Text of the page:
An authoritarian manager, Harry Catterick took over Everton following the departure of Carey in 1961. Given a direct brief from Moores to get the club back to the top of the league again, Catterick transformed the club under his leadership, leading them back to the top of the League and two Championship victories.
Another prolific former player returning to Everton, Catterick had played for the club throughout the 1940’s and early 1950’s, scoring 24 League and Cup goals for the club in 71 matches. Older fans welcomed him back enthusiastically, hoping his talents on the pitch could continue off it.
Confident in his own judgement, and unafraid of criticism, Catterick acquired a series of top-class players for the club, bringing in players such as John Morrissey, Fred Pickering and Ray Wilson from extensive playing of the transfer market. Reaching fourth place in the League during his first season at the club, Catterick’s second season saw the dream of Moores and the other fans come true as a much-changed team took the Championship victory with customary panache.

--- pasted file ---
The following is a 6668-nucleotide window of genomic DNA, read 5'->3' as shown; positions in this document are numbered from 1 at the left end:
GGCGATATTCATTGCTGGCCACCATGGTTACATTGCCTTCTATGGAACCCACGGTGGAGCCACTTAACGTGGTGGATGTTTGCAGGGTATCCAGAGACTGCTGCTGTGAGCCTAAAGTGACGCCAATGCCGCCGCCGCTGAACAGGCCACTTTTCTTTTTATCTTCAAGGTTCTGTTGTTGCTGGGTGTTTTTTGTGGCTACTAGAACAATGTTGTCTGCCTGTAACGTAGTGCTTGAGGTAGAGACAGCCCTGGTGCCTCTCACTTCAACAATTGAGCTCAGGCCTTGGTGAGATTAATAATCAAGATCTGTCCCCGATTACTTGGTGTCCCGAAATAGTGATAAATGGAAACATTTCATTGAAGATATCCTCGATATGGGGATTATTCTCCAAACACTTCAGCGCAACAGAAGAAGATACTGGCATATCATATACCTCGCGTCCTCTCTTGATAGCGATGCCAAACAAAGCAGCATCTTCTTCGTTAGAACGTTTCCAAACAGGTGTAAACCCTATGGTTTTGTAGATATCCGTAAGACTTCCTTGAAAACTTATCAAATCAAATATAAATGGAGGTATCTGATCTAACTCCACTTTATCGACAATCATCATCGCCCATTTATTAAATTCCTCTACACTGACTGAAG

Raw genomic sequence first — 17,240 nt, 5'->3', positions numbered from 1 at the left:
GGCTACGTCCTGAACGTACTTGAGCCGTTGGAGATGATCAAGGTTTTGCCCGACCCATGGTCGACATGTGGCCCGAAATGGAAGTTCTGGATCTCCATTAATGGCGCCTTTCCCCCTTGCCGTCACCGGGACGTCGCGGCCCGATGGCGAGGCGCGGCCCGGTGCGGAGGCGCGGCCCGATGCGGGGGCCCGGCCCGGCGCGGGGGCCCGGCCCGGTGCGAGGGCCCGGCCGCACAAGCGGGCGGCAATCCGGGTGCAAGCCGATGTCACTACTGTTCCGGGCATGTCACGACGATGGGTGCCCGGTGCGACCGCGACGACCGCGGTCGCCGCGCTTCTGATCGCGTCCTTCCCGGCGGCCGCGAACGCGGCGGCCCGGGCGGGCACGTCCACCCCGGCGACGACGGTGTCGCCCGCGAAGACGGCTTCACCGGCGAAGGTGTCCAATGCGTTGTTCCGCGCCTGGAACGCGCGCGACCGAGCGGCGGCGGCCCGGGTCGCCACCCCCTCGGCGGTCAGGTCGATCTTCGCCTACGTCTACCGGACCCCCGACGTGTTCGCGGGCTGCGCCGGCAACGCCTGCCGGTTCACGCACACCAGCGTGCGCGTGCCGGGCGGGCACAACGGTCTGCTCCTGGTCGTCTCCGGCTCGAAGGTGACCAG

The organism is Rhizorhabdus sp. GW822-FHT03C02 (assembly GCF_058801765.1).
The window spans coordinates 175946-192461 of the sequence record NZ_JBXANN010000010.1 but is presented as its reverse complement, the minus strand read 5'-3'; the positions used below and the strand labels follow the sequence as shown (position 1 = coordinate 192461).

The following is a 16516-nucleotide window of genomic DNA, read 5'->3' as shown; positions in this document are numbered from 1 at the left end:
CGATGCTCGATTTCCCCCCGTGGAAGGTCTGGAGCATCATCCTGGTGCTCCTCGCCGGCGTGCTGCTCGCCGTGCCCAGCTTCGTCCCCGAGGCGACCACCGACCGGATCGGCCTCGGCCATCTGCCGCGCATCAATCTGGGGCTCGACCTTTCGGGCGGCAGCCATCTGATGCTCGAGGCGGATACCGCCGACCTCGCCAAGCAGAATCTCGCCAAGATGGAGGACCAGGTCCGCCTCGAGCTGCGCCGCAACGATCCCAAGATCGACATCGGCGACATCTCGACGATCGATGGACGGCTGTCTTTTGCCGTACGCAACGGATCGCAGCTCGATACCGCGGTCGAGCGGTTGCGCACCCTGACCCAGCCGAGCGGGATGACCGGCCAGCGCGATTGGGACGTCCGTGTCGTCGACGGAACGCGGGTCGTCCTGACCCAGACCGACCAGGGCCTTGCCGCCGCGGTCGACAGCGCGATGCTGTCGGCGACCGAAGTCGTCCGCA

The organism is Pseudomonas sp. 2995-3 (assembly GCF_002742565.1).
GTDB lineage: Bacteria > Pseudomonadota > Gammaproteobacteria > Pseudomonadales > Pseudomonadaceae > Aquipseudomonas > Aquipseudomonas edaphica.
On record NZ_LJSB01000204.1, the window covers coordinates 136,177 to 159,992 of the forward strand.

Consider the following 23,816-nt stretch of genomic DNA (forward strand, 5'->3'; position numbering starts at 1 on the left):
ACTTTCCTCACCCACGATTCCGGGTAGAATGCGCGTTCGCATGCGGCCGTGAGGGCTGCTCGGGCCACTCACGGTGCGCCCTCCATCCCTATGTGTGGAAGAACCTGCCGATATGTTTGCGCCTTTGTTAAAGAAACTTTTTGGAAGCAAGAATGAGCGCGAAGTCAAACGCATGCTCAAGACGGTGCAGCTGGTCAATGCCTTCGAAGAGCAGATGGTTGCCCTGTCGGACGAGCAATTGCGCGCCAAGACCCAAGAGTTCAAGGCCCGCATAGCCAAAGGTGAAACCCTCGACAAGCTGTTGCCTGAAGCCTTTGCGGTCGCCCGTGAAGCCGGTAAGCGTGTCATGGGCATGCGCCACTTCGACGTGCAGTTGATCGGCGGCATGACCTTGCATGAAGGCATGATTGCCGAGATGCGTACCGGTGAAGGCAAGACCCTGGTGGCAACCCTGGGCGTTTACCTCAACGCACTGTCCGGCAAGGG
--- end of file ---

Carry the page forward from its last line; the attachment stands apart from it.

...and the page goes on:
The only blight on an otherwise superb career appeared in 1965 when player Tony Kay, acquired by Catterick, was sentenced to prison for fixing matches during his time with Sheffield Wednesday, crushing Catterick’s belief in the idyll of sportsmanship.
With the FA Cup finals beckoning, Catterick gambled on the previously unknown Cornishman Mike Trebilcock to fill the void left by Kay. Catterick’s record spoke for itself as Trebilcock scored twice to bring home another FA Cup victory.
With Trebilcock joining a line-up of rising stars such as young players Joe Royle, John Hurst, Jimmy Husband and new signing Howard Kendall, 1968 saw Everton in Wembley once more, only for their hopes to be dashed by watching West Brom take the Cup in extra time.
With the 1969-1970 season beckoning, hopes were high as Everton fielded one of the finest sides seen in English football. However, disaster was to strike for Catterick as team confidence plummeted unexpectedly, and the team fell to 14th place only 12 months after heading the League.
While driving home one night in January 1972, Catterick suffered a heart attack, and in April 1973 with four years still left on his contract, continuing fears about his health, and worries about the affect it would have on the team forced him to move to a less strenuous role as a senior executive.